A Pantocrat who should be on everyone’s curriculum The decision by the authorities to drop Coleridge from the syllabus of state schools is intended as another nail in the coffin of English literature. He is to be replaced by a person unknown to me but apparently popular on TV quiz shows. No reason is provided

And Another Thing | 10 January 2009

Are you sophisticated? Here’s how to find out The word ‘sophisticated’, though commonly used, especially by persons who turn out on close investigation to be unsophisticated, is tricky, and truly sophisticated people avoid it altogether. Now, having got that off my chest, let us try to define it. One difficulty is that the root of

And Another Thing | 3 January 2009

This is the time of year when I repeat Christina Rossetti’s lines In the bleak mid-winter Frosty wind made moan, Earth stood hard as iron Water like a stone. November was as cold as I remember this once-muggy, foggy month. And December even harder. The Met Office says the rest of winter will be severe,

And another thing | 13 December 2008

A simple explanation for the origins of the universe — and us too Some people maintain that, in the age of the internet and Google, public lectures are an outmoded way of acquiring knowledge. I don’t agree. They demand effort to get to, fighting London’s horrid traffic, crowded tubes, parking problems etc., and that is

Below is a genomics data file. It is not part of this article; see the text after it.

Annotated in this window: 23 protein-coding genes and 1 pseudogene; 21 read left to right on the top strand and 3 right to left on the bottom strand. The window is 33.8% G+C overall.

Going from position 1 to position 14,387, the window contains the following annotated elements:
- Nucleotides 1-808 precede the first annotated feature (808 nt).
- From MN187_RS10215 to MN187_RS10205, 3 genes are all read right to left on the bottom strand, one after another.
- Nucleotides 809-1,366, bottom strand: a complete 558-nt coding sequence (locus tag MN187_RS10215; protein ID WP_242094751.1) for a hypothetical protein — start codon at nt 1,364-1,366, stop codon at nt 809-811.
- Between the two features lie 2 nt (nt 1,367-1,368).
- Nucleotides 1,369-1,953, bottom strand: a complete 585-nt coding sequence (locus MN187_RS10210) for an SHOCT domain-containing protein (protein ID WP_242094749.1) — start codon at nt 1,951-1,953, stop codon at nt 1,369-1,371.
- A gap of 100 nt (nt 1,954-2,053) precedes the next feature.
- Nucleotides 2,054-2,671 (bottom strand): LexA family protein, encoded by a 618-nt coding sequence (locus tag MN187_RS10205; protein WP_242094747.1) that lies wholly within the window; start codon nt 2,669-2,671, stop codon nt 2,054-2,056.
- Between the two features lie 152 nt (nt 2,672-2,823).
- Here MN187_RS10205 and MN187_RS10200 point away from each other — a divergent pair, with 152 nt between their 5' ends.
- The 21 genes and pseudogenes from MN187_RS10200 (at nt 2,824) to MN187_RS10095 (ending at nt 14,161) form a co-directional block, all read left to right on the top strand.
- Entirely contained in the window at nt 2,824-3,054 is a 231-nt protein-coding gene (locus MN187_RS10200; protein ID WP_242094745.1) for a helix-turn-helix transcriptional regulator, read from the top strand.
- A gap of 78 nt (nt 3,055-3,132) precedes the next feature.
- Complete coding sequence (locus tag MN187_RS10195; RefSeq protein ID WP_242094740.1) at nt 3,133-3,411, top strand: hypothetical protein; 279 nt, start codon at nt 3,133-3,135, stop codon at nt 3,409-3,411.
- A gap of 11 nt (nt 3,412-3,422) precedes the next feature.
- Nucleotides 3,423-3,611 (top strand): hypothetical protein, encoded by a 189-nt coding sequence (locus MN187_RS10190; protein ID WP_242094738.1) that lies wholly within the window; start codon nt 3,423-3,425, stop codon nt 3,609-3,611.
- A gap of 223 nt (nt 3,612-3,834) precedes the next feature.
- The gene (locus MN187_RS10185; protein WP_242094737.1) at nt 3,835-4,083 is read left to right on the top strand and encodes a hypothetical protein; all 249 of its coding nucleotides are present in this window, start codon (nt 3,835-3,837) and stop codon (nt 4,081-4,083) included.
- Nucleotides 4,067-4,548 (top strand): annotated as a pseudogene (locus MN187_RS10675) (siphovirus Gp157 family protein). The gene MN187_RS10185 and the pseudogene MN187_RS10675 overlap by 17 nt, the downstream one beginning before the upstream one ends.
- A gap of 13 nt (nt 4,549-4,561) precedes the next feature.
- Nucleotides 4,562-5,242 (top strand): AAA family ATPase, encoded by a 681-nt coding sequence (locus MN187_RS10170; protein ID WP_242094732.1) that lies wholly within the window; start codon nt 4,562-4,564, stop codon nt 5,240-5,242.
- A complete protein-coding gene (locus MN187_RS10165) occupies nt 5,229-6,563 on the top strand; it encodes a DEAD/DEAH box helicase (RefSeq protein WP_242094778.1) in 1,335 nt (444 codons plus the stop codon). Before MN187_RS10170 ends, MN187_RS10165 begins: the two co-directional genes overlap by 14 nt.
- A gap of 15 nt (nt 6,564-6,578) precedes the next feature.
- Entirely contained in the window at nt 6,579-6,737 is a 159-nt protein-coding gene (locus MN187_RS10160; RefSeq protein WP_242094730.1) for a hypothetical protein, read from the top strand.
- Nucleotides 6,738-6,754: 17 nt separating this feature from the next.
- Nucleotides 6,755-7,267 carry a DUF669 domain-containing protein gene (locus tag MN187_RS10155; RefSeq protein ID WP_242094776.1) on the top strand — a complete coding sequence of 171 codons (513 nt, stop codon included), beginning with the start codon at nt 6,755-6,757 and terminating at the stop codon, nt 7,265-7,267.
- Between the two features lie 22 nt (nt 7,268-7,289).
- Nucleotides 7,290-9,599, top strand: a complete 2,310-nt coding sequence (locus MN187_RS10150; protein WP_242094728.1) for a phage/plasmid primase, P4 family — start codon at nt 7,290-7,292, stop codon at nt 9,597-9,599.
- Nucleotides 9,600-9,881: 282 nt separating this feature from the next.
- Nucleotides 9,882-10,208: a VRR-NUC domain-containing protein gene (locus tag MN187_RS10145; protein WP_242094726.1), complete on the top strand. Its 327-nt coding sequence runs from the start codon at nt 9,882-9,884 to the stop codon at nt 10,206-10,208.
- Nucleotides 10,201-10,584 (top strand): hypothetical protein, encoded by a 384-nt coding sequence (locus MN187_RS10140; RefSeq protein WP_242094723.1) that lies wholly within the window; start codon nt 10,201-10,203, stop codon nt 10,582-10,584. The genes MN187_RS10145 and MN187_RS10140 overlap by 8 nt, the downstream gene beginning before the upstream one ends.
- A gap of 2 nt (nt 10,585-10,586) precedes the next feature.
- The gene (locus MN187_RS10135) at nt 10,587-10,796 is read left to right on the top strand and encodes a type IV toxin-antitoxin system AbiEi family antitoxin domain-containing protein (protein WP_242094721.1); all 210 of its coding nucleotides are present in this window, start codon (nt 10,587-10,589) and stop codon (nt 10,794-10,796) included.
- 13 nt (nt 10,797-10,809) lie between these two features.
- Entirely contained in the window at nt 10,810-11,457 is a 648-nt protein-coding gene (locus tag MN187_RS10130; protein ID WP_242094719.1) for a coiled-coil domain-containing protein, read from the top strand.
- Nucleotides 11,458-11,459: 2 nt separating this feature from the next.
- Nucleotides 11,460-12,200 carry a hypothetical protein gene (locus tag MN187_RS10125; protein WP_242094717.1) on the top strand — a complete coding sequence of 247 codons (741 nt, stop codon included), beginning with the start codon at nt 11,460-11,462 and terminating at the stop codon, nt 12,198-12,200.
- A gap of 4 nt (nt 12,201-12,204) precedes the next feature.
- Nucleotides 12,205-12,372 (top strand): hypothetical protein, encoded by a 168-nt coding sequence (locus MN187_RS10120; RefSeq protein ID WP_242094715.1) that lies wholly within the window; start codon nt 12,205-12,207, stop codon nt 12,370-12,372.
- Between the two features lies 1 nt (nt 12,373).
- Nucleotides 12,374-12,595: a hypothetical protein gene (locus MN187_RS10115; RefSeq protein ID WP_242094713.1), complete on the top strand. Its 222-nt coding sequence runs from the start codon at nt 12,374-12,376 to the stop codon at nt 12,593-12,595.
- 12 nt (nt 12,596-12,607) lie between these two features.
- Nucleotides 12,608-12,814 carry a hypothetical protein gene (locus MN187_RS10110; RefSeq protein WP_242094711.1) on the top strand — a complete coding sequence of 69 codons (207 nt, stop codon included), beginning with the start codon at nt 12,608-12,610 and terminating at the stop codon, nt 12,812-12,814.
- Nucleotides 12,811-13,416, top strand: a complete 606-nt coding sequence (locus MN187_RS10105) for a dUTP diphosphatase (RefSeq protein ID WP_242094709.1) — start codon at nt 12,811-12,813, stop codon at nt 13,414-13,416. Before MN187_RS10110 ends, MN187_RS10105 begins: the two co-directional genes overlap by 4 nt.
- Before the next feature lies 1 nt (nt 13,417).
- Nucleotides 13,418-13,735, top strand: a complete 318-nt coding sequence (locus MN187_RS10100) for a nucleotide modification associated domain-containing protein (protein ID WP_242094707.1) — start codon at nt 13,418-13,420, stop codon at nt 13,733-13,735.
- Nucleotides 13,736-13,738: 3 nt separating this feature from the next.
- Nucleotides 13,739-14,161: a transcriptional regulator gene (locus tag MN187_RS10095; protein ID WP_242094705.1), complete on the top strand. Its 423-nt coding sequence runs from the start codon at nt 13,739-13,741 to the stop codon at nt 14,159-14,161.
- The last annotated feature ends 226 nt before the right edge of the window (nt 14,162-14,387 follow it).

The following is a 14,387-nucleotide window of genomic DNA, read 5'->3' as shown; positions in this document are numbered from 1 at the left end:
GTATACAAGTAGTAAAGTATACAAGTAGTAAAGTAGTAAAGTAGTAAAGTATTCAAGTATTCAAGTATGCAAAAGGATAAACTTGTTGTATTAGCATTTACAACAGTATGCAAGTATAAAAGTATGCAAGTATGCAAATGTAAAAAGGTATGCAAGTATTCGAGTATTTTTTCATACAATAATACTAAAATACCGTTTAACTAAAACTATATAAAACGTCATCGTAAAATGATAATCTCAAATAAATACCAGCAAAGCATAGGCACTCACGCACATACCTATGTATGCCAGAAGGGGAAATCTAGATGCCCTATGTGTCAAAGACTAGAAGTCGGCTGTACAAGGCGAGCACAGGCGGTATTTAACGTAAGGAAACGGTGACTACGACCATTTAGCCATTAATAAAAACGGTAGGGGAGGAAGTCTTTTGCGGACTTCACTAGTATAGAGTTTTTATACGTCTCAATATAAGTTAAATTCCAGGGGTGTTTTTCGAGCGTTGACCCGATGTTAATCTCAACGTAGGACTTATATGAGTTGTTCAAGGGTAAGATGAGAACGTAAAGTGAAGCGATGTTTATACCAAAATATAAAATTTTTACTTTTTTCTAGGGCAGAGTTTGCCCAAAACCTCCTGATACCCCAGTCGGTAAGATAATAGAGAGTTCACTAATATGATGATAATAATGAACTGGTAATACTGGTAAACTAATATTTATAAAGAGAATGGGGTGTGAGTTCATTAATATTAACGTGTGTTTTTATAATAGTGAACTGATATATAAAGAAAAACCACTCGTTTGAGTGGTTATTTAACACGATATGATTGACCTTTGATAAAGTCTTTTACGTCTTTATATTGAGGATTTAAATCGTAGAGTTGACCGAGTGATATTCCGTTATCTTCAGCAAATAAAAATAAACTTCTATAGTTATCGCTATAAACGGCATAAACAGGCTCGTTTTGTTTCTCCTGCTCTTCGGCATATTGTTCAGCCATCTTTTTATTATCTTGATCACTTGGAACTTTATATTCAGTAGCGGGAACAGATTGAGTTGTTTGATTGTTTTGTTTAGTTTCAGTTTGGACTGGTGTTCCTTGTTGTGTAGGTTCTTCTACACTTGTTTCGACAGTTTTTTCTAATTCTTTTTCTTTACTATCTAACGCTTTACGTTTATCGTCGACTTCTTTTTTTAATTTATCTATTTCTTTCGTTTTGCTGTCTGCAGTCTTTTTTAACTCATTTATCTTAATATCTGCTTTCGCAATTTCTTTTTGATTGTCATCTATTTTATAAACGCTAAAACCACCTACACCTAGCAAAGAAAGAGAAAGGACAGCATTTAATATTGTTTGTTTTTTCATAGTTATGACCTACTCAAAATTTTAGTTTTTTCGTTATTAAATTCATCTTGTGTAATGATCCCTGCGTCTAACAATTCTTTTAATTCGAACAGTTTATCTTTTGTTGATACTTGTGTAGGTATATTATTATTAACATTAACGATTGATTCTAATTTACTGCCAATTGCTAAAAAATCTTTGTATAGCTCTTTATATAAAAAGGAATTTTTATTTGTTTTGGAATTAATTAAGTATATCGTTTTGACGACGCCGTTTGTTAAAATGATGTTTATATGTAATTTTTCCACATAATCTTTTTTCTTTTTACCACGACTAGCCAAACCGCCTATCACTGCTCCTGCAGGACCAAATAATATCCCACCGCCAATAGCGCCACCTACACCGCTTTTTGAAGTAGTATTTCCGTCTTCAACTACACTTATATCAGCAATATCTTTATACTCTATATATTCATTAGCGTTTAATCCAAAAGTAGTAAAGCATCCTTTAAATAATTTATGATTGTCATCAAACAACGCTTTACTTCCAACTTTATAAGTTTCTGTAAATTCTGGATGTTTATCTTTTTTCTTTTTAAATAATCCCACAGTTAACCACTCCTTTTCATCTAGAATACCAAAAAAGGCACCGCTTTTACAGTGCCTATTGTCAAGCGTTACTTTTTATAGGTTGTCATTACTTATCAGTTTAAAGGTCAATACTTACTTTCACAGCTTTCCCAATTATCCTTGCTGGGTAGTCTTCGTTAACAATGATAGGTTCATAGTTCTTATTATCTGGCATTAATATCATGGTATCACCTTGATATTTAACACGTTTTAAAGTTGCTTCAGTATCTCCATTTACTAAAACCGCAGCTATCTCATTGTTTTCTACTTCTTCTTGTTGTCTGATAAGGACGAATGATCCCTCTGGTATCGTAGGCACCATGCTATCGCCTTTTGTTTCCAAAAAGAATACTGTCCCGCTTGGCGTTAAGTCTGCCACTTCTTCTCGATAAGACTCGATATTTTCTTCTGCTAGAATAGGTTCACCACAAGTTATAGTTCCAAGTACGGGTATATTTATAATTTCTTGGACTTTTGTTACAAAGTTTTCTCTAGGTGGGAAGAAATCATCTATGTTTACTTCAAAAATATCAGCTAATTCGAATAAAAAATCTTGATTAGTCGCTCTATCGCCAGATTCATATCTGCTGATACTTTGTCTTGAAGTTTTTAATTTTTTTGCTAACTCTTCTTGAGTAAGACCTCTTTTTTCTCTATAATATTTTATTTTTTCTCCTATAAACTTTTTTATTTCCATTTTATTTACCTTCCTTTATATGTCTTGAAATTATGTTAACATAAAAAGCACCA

And Another Thing | 12 December 2008

I am old enough to remember the last slump — I was three in 1932 and lived in the Potteries in North Staffordshire, always a precarious area economically, and badly hit by slack trade. Most of the workers in the pot bank were women and girls, traditionally paid low wages, and now subjected to pay

And Another Thing | 6 December 2008

Plus ça change in the bustling hurly-burly of Westbourne Grove The chill winds are already blowing down Westbourne Grove as the recession takes hold. They would, wouldn’t they? The Grove is a peculiarly fragile and sensitive street, and has been ever since it was set up in the 1850s. At one time it was known

And another thing | 29 November 2008

There are all kinds of reasons for objecting to Percy Bysshe Shelley. Selfish and often indifferent to the feelings of others (especially young women), while hypersensitive to his own, he was one of those intellectual monsters who think ideas matter more than people. But he was a great poet nonetheless. His ‘Ode to the West